To my mind, the OSM already fills the bill and anyone wearing it legitimately gets my unreserved respect. A separate clasp for Helmand wouldn't be such a bad idea if it wasn't so divisive - it's already causing bickering between the 'front line' infantry and the support elements, many of whom are subject to the hazards of suicide bombs and rocket/mortar/sniper attack in the 'front line', back at base and while transiting in between. Do we then have a separate clasp for Basra even though we have people in Baghdad and elsewhere in Iraq subject to the same dangers and privations? Then there is the problem of qualifying times and areas. Does 30 days in the province with no 'contacts' count for more than one day when you were under attack or your a/c was fired on or even shot down?

I was all for the Arctic service medal, especially for the MN veterans who had to sit there and take it without being able to fight back, but this constant lust for ever more campaign medals is unedifying. The guys in the sandpits are all heroes in my book but it's the awards for conspicuous (and inconspicuous) gallantry that should really count. The last thing I want to see is the development of a 'cornflakes medal' culture in our services like that of some other countries. It would cheapen the contributions of all our service personnel, past and present.
 

Ninja_Stoker

War Hero
Moderator
#15
Naval_Gazer said:
To my mind, the OSM already fills the bill and anyone wearing it legitimately gets my unreserved respect.

The last thing I want to see is the development of a 'cornflakes medal' culture in our services like that of some other countries. It would cheapen the contributions of all our service personnel, past and present.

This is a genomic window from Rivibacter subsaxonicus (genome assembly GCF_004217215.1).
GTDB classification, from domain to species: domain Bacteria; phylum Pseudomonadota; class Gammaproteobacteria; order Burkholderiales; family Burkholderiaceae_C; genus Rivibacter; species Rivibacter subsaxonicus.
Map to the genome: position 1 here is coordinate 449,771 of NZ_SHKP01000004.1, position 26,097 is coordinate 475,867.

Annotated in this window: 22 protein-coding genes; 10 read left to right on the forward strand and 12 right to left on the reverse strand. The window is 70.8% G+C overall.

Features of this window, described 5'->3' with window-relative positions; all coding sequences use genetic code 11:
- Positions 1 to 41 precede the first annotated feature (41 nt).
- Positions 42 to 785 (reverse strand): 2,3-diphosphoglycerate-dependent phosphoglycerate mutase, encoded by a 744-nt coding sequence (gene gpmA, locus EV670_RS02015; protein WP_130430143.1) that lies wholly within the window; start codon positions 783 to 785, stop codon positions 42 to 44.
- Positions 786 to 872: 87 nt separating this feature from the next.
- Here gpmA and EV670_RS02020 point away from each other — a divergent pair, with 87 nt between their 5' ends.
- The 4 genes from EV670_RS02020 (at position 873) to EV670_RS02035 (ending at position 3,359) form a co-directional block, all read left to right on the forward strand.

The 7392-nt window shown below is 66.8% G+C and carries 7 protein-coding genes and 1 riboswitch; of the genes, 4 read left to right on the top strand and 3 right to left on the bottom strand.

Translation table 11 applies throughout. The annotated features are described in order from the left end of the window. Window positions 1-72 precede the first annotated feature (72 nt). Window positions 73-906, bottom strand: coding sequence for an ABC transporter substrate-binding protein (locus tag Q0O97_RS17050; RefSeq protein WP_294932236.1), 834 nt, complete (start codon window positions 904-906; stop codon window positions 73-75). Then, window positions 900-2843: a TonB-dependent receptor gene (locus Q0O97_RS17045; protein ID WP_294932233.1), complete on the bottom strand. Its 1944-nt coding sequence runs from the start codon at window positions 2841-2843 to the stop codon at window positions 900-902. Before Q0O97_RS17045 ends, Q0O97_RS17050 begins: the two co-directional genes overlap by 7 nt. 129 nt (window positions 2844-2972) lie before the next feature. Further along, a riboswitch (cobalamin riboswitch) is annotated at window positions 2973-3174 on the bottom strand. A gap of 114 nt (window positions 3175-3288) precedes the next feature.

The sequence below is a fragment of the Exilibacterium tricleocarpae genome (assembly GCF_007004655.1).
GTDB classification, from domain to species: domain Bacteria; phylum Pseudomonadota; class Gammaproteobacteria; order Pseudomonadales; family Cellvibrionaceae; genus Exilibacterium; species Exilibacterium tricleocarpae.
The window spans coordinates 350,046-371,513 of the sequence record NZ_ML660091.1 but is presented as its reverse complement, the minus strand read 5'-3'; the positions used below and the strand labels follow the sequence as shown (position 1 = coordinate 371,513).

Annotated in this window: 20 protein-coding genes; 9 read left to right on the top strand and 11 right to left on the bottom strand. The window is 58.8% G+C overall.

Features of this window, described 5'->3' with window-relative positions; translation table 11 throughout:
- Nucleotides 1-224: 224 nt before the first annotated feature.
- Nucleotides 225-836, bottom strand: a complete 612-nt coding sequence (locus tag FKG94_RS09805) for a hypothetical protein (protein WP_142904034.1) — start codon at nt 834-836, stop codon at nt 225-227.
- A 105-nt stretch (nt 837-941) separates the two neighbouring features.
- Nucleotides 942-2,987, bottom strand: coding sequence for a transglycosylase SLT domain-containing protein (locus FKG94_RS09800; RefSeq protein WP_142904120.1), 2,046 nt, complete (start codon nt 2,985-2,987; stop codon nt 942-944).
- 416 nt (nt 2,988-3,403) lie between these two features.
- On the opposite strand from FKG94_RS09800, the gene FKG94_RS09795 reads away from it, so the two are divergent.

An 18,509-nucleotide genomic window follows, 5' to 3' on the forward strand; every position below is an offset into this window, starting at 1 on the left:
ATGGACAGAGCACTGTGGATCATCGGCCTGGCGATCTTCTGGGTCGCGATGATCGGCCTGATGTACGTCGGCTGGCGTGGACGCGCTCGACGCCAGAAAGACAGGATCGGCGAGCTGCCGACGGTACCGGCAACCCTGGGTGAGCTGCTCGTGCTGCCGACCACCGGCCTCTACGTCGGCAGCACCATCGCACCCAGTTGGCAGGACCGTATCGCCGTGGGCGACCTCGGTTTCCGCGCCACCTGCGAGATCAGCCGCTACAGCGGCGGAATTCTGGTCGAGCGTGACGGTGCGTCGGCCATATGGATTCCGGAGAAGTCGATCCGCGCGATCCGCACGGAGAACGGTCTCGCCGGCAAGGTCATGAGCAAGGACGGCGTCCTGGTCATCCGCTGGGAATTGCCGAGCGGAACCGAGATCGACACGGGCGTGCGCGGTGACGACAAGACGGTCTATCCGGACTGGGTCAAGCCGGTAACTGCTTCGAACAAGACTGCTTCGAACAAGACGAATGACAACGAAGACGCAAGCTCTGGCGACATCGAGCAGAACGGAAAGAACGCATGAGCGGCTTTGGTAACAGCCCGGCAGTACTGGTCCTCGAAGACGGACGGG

I agree entirely, well put.

Those that wish to buy additional "cornflakes medals" will doubtless continue to do so, but again it is a good visual warning for those that know to avoid them.
 
#18
number9 said:
It may be that the civilian journalist who wrote the Telegraph article believes OSM medals are just for peacekeeping duties and the Iraq Op Telic medal is more of a combat medal. In other words he is ignorant of the status of certain campaign medals because of their different names.
I'm sure someone will correct me if this is wrong, but they're both (Iraq and Afghanistan) Operational Service Medals.
 
#19
Karma said:
number9 said:
It may be that the civilian journalist who wrote the Telegraph article believes OSM medals are just for peacekeeping duties and the Iraq Op Telic medal is more of a combat medal. In other words he is ignorant of the status of certain campaign medals because of their different names.
I'm sure someone will correct me if this is wrong, but they're both (Iraq and Afghanistan) Operational Service Medals.
Since its introduction, three OSMs have been issued: for service in Sierra Leone, Afghanistan and the Democratic Republic of Congo. Although in each case the OSM is the same, different ribbons will denote the area of operations.

Op telic is a different medal. But all four medals are of equal status campaign medals.